Hybrid crops: Weapon in times of crisis
Hybrids and GM crops are emerging as a key weapon to fight impact on climate change on agriculture. According to a report, warmer weather can reduce agriculture yield by 2050, reports Chetan Chauhan.Updated: Jun 05, 2008 00:43 IST
Hybrids and Genetically Modified crops are emerging as a key weapon to fight impact on climate change on agriculture.
India in the last three years has released a number of hybrid varieties of wheat, rice, potato and pearl millet (popularly known as bajra) that can be grown in higher temperatures, consumer less water and are more resistant to pesticide attack.
The Intergovernmental Panel on Climate Change report has predicted that warmer weather by 2050 can reduce agriculture yield by 30-40 per cent by 2050, creating a major food crises for humans. South Asia, especially India, has been identified as major risk zone for adverse impact of climate change with increase in drought prone areas.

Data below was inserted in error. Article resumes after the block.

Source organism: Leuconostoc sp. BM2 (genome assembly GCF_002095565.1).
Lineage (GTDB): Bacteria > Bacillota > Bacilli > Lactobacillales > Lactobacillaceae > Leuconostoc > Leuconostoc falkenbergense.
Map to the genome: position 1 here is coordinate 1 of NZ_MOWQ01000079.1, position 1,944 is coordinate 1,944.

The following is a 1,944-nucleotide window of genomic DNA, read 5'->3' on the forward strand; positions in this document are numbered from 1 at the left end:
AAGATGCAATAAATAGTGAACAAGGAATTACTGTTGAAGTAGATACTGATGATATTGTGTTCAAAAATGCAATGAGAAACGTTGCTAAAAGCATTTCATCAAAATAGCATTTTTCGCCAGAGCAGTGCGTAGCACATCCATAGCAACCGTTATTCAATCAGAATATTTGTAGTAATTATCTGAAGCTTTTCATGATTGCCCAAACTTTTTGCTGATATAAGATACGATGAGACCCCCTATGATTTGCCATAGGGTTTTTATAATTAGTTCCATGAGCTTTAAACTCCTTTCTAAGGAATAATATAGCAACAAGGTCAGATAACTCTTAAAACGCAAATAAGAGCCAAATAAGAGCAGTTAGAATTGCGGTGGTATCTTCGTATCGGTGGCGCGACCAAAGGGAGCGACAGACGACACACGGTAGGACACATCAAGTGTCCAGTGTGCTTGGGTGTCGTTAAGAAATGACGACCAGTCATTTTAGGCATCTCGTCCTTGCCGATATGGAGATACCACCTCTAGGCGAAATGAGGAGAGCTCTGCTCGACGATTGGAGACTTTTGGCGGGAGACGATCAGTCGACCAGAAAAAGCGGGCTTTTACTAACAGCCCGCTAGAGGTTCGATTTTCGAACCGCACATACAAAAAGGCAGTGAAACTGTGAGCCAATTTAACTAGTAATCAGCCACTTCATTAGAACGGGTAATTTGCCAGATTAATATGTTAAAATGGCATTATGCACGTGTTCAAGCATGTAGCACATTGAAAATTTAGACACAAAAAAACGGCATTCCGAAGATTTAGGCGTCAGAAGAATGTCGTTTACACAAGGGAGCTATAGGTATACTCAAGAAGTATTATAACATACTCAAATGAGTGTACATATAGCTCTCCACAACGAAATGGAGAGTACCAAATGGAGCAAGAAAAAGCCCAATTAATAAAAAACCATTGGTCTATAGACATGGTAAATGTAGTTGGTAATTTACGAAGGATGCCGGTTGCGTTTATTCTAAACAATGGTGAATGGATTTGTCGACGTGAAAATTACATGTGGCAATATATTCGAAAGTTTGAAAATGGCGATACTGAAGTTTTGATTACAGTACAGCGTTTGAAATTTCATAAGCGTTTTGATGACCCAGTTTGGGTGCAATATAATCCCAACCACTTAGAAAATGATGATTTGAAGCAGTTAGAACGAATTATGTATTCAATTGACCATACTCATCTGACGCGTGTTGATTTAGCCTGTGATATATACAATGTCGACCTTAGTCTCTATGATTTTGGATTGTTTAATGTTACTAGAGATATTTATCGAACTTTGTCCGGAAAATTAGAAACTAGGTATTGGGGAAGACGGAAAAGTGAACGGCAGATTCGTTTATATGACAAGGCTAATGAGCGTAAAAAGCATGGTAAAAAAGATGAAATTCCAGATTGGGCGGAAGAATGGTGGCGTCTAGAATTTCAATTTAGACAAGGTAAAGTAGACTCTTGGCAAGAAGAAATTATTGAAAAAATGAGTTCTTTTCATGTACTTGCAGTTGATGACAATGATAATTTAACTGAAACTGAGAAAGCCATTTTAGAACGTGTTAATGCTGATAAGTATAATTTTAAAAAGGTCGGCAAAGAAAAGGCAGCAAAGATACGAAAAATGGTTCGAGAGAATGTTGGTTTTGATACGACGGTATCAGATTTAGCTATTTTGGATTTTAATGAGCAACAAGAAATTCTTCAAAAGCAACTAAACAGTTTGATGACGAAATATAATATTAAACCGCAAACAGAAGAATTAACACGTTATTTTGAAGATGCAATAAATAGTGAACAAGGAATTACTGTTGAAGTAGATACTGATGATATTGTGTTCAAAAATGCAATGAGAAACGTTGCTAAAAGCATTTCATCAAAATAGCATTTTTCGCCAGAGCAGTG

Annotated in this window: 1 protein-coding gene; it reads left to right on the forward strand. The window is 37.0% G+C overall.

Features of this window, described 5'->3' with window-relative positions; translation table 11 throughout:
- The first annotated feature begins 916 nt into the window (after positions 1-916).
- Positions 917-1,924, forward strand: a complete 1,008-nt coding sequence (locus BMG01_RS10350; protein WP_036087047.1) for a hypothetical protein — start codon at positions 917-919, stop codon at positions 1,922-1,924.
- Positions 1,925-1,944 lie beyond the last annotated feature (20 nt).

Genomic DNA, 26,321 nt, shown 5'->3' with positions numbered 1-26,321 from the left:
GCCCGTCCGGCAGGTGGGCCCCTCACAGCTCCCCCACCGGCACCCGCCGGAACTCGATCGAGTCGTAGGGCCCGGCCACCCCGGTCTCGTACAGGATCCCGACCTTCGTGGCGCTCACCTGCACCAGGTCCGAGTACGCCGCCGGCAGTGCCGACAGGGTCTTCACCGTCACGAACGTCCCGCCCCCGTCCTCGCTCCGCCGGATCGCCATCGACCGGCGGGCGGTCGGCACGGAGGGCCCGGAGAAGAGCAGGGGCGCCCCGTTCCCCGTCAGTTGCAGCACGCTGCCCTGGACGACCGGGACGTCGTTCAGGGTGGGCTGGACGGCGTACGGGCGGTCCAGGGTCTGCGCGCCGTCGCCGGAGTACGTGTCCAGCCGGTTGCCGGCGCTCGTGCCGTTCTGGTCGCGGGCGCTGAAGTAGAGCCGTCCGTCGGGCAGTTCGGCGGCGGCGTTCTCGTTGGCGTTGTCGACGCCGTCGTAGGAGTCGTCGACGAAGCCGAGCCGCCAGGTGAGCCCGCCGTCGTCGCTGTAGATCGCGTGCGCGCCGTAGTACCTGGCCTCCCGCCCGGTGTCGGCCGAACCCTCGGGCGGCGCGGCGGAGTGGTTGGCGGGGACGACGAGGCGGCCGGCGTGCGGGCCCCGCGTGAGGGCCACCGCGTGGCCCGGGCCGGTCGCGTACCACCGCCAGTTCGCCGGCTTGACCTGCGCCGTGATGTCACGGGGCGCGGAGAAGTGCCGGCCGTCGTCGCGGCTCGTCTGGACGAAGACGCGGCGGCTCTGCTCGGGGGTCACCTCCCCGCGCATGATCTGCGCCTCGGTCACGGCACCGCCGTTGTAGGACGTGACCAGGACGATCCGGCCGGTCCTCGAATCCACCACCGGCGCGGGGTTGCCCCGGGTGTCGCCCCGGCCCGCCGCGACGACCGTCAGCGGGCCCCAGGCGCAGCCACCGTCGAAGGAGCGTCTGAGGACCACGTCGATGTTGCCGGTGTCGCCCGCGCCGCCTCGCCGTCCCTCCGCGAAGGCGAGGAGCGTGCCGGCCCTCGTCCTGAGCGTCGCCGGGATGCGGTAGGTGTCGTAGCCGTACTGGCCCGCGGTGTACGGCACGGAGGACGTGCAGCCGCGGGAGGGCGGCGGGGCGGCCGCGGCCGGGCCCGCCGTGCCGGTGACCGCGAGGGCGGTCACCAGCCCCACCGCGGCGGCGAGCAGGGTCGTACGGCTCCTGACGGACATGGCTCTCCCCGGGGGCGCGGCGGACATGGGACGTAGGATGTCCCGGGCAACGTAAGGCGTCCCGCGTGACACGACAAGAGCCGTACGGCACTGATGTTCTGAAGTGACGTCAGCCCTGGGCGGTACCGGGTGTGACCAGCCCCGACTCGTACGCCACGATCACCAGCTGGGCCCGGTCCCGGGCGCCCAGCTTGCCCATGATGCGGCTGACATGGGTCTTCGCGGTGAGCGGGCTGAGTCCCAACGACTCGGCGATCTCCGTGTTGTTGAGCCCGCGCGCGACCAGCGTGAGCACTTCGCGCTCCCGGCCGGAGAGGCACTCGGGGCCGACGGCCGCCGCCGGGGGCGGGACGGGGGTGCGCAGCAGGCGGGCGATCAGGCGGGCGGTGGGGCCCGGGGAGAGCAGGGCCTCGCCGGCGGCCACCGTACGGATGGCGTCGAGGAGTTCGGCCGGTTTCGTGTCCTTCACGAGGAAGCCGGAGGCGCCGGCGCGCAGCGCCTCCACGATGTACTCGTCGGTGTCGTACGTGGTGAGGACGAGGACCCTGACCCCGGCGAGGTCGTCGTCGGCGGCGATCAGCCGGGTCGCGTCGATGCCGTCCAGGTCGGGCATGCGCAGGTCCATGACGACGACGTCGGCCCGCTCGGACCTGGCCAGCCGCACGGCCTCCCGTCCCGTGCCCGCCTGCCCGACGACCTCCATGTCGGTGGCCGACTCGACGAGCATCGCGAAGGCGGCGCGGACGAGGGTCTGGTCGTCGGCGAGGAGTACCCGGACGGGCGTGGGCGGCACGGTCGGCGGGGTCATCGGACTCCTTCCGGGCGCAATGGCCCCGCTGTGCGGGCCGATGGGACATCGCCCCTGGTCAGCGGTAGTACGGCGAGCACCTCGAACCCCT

But, the latest plan on climate change acknowledges that India needs to find new varieties to with changing climate. In fact, in the last few years, Indian agriculture scientists have released number of hybrid varieties of different crops, which are drought resistant and consumer less water.
The Indian Agriculture Research Institute (IARI), Indian Council for Agriculture Research (ICAR), Tamil Nadu Agriculture University and Potato Research Institute, Shimla, has released hybrid varies of rice, wheat, potato and of other food crops with better yield results.
The Tamil Nadu Agriculture University has come out with a new variety of rice for preparing idli with higher yield. It can be grown in areas with higher temperature, a recent university newsletter said. A new variety of rice, which can be grown in dry dirt, has been released on experimental basis in Punjab.